After a good start, David Silva put them 1-0 up, but Borussia Monchengladbach turned the game around and led 2-1 at half time. It looked like being a frustrating night for City at the Etihad but two goals in as many minutes from Raheem Sterling, as well as another four minutes later by Wilfried Bony gave them the 4-2 win they needed to win group D.
What this means is that City can look forward to a draw that means they will avoid the majority of the big boys. They have tended to falter in the second round as they come up against the likes of Barcelona but the kinky teams they can come up against in the last 16 are Dynamo Kiev, Gent, PSG, PSV, Roma and Benfica.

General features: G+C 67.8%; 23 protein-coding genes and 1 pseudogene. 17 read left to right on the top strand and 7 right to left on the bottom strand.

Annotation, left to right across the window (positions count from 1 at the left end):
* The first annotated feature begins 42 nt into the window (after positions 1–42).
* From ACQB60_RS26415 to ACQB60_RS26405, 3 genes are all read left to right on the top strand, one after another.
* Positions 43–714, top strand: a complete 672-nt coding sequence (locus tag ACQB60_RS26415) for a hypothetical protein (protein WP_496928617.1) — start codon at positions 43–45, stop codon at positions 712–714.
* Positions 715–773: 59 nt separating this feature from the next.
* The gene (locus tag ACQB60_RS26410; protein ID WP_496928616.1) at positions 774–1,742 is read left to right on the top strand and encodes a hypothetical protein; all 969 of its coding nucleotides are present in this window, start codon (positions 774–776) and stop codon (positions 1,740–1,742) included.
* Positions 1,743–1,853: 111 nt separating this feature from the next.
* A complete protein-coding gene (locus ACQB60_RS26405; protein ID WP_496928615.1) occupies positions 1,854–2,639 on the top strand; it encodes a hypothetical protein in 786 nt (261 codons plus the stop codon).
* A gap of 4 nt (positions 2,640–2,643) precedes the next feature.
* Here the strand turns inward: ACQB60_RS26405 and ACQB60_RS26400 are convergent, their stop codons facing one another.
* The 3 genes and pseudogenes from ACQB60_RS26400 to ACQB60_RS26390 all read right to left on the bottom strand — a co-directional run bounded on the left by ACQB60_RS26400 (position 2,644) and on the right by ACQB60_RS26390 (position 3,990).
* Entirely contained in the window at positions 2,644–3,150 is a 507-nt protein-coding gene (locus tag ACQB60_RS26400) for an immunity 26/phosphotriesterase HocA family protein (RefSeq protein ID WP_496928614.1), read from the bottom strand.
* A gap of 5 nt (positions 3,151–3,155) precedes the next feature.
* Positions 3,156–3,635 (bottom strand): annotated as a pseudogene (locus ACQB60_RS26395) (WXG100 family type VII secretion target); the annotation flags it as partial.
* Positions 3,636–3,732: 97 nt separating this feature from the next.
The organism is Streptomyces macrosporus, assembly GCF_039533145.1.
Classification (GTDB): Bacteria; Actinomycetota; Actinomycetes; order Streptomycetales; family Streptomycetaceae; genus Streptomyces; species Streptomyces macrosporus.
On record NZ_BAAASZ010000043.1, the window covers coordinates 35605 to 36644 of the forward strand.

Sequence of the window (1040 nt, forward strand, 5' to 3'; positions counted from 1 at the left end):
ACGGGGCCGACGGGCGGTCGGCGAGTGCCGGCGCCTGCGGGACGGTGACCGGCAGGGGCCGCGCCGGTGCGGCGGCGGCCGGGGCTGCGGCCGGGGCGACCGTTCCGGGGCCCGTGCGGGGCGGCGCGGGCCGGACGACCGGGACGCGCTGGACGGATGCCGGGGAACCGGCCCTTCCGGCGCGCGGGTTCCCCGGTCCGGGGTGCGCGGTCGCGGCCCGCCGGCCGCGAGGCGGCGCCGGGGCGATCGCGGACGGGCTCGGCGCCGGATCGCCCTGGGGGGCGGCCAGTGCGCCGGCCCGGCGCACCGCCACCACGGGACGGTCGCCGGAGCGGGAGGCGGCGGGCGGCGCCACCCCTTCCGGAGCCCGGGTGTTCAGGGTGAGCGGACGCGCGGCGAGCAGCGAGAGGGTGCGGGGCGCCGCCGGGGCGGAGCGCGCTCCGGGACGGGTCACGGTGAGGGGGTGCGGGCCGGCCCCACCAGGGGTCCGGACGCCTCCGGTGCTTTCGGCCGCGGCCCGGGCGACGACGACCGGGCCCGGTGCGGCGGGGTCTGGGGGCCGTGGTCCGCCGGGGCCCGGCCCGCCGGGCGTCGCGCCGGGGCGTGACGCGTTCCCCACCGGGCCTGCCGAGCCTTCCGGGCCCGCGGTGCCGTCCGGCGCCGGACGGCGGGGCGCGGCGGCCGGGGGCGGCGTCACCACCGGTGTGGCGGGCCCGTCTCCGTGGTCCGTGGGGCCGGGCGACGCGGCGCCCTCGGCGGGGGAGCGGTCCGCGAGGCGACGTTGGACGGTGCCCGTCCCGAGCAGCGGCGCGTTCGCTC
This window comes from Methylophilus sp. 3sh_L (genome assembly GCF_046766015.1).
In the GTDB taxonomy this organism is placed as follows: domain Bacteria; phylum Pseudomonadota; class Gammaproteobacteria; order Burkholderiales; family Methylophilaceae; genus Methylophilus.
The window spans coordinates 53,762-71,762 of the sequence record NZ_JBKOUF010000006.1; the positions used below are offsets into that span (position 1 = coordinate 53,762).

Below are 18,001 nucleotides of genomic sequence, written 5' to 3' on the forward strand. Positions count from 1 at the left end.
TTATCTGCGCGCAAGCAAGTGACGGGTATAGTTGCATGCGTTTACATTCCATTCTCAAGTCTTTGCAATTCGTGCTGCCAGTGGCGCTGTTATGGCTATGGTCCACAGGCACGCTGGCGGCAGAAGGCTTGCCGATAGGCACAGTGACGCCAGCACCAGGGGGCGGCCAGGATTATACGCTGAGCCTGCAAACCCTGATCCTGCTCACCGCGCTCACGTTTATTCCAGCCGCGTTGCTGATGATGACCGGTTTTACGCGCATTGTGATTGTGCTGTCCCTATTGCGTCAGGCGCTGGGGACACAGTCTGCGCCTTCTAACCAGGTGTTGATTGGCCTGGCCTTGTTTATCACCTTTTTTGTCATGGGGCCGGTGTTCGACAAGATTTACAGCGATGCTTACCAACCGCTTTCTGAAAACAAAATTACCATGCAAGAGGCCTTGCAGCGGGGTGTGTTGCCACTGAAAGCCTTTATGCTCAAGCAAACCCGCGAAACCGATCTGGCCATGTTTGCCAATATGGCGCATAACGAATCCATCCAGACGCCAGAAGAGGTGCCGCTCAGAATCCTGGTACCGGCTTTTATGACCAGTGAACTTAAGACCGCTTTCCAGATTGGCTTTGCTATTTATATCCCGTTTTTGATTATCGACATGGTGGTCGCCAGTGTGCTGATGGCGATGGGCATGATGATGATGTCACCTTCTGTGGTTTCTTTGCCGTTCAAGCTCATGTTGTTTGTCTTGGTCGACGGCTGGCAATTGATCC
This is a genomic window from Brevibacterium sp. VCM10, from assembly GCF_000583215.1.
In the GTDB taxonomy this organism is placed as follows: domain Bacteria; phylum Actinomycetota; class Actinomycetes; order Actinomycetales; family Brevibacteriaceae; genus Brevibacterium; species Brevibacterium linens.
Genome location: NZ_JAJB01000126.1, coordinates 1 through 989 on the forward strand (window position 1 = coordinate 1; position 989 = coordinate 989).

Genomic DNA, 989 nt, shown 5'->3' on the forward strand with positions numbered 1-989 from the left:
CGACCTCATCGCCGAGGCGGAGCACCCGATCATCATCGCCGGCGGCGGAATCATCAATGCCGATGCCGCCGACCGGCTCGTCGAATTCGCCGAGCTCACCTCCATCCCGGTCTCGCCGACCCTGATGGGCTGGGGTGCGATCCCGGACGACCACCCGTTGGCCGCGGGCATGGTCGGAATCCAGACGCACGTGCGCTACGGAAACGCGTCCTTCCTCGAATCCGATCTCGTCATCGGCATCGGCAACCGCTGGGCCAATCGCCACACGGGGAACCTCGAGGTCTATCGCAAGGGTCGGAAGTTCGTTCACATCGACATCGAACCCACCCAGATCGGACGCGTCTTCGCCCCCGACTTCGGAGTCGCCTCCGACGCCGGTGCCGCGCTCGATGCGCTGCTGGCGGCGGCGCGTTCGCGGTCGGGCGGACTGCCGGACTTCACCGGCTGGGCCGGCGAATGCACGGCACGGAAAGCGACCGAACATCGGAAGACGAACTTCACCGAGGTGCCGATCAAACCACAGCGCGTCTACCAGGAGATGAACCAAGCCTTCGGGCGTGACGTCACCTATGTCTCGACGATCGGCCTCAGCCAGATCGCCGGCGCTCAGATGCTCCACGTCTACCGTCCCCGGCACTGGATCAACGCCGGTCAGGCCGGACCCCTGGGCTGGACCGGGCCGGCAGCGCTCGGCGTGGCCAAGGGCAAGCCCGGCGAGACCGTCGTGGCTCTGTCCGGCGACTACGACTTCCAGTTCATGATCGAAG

Although that list includes a couple of potential banana skins, it is a lot kinder than the draw they’ve faced before. This could be the year City go further than ever in the competition.
Jose Mourinho led Chelsea out against his old club knowing that a point would be enough for his side to go through. The players he selected for the game did the job, and more, with a 2-0 win that assured top spot for the Stamford Bridge club.
The Champions League has been a welcome distraction for the Blues this season as their efforts in the league have been disappointing to say the least. They may have to win Europe’s elite competition to have a chance of competing in it once again next season, but they are the only English side left in the competition that have done exactly that before.